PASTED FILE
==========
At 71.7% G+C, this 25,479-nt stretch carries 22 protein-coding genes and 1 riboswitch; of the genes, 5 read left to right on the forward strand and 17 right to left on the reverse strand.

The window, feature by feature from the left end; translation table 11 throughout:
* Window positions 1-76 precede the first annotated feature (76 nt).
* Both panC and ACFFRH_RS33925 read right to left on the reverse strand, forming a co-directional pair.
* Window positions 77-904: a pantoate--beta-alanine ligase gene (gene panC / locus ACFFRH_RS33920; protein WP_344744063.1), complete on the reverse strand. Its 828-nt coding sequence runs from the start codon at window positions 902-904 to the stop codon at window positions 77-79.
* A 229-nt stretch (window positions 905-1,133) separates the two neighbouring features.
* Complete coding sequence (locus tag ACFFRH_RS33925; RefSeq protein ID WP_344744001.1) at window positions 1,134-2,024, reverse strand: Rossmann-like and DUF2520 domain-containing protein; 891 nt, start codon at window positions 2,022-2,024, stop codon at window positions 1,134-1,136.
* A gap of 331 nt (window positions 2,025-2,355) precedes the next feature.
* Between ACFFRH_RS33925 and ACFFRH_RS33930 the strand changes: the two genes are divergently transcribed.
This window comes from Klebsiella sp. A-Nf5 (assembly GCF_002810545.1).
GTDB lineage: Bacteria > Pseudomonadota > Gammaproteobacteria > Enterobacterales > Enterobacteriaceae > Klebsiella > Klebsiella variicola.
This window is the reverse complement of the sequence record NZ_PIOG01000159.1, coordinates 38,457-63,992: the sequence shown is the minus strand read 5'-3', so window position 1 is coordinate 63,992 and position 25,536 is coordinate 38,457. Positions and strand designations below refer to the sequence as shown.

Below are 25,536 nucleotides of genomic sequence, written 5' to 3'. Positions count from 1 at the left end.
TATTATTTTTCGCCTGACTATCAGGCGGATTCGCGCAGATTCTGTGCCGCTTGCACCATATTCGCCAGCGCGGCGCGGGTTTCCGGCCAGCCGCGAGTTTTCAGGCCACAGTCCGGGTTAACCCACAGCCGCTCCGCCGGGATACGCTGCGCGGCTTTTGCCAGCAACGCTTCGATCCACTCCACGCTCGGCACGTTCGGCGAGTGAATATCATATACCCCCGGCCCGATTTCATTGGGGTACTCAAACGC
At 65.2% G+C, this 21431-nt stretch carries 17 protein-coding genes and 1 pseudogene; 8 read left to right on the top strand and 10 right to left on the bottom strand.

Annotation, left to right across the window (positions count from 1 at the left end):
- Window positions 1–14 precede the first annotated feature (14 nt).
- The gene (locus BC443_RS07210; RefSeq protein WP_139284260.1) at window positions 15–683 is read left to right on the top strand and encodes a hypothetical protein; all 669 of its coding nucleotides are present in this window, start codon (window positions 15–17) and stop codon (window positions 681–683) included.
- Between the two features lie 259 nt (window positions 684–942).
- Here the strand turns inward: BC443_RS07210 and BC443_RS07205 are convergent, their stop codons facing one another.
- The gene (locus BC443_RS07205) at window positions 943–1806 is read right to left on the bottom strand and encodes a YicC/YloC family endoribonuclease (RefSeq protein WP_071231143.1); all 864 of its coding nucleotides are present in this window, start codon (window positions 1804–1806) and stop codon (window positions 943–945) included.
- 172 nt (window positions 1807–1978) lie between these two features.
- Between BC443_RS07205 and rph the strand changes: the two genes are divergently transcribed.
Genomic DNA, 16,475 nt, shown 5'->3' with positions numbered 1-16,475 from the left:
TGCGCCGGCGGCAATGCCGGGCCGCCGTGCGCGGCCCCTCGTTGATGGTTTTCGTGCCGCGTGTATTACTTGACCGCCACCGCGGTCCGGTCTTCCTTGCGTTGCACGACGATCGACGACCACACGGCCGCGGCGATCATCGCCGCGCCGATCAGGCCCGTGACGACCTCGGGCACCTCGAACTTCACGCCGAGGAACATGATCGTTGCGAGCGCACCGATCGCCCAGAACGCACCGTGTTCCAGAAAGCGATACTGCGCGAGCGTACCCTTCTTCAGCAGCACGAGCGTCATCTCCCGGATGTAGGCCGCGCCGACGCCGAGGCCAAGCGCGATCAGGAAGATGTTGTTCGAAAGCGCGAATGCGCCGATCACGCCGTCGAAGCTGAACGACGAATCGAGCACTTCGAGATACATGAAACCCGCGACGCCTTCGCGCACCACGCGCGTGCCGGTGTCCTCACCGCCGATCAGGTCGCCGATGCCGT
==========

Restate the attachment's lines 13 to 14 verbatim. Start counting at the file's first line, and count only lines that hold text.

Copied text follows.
Below are 25,536 nucleotides of genomic sequence, written 5' to 3'. Positions count from 1 at the left end.
TATTATTTTTCGCCTGACTATCAGGCGGATTCGCGCAGATTCTGTGCCGCTTGCACCATATTCGCCAGCGCGGCGCGGGTTTCCGGCCAGCCGCGAGTTTTCAGGCCACAGTCCGGGTTAACCCACAGCCGCTCCGCCGGGATACGCTGCGCGGCTTTTGCCAGCAACGCTTCGATCCACTCCACGCTCGGCACGTTCGGCGAGTGAATATCATATACCCCCGGCCCGATTTCATTGGGGTACTCAAACGC